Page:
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Agent

Created

Date Created
  • 2020

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Pray Harder: Stigma and Support-Seeking Among Religious Persons With Mental Illness

Description

An expanse of research has demonstrated that persons with mental illness (PWMI) tend to avoid formal psychological treatment.One possible explanation for this failure to pursue formal treatment is the tendency

An expanse of research has demonstrated that persons with mental illness (PWMI) tend to avoid formal psychological treatment.One possible explanation for this failure to pursue formal treatment is the tendency of religious individuals to construe mental illness as spiritual in nature, leading religious communities to actively discourage emotional and psychological help-seeking through non-spiritual means. The present study examined help-seeking behaviors among religious PWMI by examining the impact of religiosity and gender on the relationship between mental illness stigma and help-seeking behaviors. Results indicate that higher levels of perceived stigma and religious salience relate to higher reported indirect support-seeking (ISS). Moreover, only religious salience appears to significantly relate to ISS among men, whereas perceived mental illness stigma significantly predicts direct and indirect support-seeking behaviors among women.

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Agent

Created

Date Created
  • 2020

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Opposing experts, relative judgments and the reemergence of the neuroimage bias

Description

There is conflicting evidence regarding whether a biasing effect of neuroscientific evidence exists. Early research warned of such bias, but more recent papers dispute such claims, with some suggesting a

There is conflicting evidence regarding whether a biasing effect of neuroscientific evidence exists. Early research warned of such bias, but more recent papers dispute such claims, with some suggesting a bias only occurs in situations of relative judgment, but not in situations of absolute judgment. The current studies examined the neuroimage bias within both criminal and civil court case contexts, specifically exploring if a bias is dependent on the context in which the neuroimage evidence is presented (i.e. a single expert vs. opposing experts). In the first experiment 408 participants read a criminal court case summary in which either one expert witness testified (absolute judgment) or two experts testified (relative judgment). The experts presented neurological evidence in the form of functional magnetic resonance imaging (fMRI) data and the evidence type varied between a brain image and a graph. A neuroimage bias was found, in that jurors who were exposed to two experts were more punitive when the prosecution presented the image and less punitive when the defense did. In the second experiment 240 participants read a summary of a civil court case in which either a single expert witness testified or two experts testified. The experts presented fMRI data to support or refute a claim of chronic pain and the evidence type again varied between image and graph. The expected neuroimage bias was not found, in that jurors were more likely to find in favor of the plaintiff when either side proffered the image, but more likely to find for the defense when only graphs were offered by the experts. These findings suggest that the introduction of neuroimages as evidence may affect jurors punitiveness in criminal cases, as well as liability decisions in civil cases and overall serves to illustrate that the influence of neuroscientific information on legal decision makers is more complex than originally thought.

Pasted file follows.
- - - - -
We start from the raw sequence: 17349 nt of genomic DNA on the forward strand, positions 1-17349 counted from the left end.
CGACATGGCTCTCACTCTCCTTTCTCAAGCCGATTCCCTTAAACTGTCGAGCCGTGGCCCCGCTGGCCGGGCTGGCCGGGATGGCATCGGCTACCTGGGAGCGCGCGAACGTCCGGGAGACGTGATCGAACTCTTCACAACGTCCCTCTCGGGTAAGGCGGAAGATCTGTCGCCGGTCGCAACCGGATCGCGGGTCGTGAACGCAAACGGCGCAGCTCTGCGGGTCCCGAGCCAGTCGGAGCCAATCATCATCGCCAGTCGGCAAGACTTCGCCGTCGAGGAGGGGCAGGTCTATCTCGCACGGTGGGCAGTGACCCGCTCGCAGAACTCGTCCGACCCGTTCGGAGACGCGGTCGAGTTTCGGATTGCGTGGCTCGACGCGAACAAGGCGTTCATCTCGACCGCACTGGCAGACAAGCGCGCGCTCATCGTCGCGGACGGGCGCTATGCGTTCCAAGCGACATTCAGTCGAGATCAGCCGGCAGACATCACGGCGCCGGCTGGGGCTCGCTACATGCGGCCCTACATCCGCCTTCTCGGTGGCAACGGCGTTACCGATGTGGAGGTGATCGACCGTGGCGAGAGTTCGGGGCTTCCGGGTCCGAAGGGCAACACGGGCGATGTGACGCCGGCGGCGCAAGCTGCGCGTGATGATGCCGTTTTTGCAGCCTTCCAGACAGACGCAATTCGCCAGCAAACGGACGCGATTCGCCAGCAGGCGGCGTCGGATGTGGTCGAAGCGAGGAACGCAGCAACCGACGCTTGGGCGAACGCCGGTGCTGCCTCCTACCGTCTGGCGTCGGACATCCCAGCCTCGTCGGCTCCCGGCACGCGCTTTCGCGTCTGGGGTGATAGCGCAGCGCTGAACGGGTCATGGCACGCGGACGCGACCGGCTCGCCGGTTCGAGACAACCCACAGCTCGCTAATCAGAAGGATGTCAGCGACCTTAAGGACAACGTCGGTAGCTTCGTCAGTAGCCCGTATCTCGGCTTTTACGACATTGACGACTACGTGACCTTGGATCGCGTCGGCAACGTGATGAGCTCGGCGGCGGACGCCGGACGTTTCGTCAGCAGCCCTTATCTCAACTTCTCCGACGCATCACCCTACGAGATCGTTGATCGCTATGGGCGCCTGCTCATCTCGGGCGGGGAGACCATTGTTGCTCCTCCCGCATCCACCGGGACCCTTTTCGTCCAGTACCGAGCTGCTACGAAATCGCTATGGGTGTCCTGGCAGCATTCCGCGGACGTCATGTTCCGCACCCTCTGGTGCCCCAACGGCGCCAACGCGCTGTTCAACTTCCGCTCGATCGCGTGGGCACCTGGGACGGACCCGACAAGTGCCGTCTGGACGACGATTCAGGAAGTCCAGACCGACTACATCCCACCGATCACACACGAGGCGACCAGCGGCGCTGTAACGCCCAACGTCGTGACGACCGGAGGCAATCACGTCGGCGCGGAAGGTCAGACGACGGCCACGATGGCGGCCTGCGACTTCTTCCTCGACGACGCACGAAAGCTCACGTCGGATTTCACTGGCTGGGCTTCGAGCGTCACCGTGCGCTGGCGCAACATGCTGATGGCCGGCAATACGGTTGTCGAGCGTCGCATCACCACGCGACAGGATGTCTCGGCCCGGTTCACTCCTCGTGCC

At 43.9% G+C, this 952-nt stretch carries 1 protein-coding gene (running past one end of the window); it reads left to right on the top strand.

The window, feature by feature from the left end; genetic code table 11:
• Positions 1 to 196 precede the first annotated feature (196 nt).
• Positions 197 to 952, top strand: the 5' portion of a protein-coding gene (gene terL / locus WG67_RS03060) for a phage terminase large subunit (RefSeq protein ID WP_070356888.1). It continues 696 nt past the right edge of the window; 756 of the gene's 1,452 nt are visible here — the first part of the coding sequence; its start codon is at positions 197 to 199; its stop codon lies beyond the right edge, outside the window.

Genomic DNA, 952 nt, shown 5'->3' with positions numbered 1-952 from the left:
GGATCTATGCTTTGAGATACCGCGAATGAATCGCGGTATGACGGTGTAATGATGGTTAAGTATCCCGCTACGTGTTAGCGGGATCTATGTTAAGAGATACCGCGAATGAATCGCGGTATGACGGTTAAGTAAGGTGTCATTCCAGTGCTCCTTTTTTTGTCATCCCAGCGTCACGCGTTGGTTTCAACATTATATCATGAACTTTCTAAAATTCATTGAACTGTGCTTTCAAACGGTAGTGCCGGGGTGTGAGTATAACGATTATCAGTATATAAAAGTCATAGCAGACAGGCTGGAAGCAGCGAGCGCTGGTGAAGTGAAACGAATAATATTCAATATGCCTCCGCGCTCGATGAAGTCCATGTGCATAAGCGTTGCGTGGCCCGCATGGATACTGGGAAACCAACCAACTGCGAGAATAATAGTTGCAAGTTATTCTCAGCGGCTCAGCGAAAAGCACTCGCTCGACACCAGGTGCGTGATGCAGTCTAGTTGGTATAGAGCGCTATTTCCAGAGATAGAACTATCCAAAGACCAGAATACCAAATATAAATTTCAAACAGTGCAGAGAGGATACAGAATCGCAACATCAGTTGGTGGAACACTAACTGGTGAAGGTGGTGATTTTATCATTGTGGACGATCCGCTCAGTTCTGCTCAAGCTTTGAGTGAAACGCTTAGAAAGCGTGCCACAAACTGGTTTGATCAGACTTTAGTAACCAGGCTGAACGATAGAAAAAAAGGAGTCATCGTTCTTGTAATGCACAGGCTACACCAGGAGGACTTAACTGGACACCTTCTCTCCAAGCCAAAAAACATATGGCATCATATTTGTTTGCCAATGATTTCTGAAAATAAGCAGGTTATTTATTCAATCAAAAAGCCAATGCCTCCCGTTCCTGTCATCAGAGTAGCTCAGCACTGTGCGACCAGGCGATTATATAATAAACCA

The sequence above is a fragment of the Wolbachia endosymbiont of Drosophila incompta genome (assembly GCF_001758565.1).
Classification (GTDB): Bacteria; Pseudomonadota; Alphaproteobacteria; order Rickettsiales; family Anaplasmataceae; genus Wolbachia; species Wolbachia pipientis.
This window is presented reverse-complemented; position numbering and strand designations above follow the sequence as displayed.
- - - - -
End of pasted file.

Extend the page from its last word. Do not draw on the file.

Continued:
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Agent

Created

Date Created
  • 2016